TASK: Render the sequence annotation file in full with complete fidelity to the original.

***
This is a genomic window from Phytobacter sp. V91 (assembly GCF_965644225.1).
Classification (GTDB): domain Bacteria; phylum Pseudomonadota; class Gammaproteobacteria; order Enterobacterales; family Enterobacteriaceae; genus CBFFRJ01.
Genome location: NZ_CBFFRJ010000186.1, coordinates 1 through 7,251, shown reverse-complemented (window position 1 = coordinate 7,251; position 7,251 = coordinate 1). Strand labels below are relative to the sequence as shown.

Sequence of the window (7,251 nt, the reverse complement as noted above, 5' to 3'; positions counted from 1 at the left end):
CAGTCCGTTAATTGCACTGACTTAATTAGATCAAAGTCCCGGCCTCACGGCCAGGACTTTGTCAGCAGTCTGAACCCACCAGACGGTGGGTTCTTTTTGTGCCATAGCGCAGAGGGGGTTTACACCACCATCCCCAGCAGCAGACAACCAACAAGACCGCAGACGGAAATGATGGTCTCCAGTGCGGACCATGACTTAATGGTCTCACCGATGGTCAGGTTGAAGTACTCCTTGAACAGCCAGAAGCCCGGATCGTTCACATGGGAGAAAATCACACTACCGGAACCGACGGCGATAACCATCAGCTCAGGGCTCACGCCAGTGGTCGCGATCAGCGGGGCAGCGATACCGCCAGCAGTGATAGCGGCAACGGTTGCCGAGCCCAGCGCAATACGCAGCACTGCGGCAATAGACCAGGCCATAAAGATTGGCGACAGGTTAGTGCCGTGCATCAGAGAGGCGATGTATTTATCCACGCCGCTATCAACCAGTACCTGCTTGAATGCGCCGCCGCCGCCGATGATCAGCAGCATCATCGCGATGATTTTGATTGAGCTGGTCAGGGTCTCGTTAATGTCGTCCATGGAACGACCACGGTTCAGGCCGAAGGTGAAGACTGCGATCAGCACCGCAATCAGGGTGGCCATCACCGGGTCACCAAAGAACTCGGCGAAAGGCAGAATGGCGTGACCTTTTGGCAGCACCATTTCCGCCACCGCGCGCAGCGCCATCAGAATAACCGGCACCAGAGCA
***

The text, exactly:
This is a genomic window from Phytobacter sp. V91 (assembly GCF_965644225.1).
Classification (GTDB): domain Bacteria; phylum Pseudomonadota; class Gammaproteobacteria; order Enterobacterales; family Enterobacteriaceae; genus CBFFRJ01.
Genome location: NZ_CBFFRJ010000186.1, coordinates 1 through 7,251, shown reverse-complemented (window position 1 = coordinate 7,251; position 7,251 = coordinate 1). Strand labels below are relative to the sequence as shown.

Sequence of the window (7,251 nt, the reverse complement as noted above, 5' to 3'; positions counted from 1 at the left end):
CAGTCCGTTAATTGCACTGACTTAATTAGATCAAAGTCCCGGCCTCACGGCCAGGACTTTGTCAGCAGTCTGAACCCACCAGACGGTGGGTTCTTTTTGTGCCATAGCGCAGAGGGGGTTTACACCACCATCCCCAGCAGCAGACAACCAACAAGACCGCAGACGGAAATGATGGTCTCCAGTGCGGACCATGACTTAATGGTCTCACCGATGGTCAGGTTGAAGTACTCCTTGAACAGCCAGAAGCCCGGATCGTTCACATGGGAGAAAATCACACTACCGGAACCGACGGCGATAACCATCAGCTCAGGGCTCACGCCAGTGGTCGCGATCAGCGGGGCAGCGATACCGCCAGCAGTGATAGCGGCAACGGTTGCCGAGCCCAGCGCAATACGCAGCACTGCGGCAATAGACCAGGCCATAAAGATTGGCGACAGGTTAGTGCCGTGCATCAGAGAGGCGATGTATTTATCCACGCCGCTATCAACCAGTACCTGCTTGAATGCGCCGCCGCCGCCGATGATCAGCAGCATCATCGCGATGATTTTGATTGAGCTGGTCAGGGTCTCGTTAATGTCGTCCATGGAACGACCACGGTTCAGGCCGAAGGTGAAGACTGCGATCAGCACCGCAATCAGGGTGGCCATCACCGGGTCACCAAAGAACTCGGCGAAAGGCAGAATGGCGTGACCTTTTGGCAGCACCATTTCCGCCACCGCGCGCAGCGCCATCAGAATAACCGGCACCAGAGCA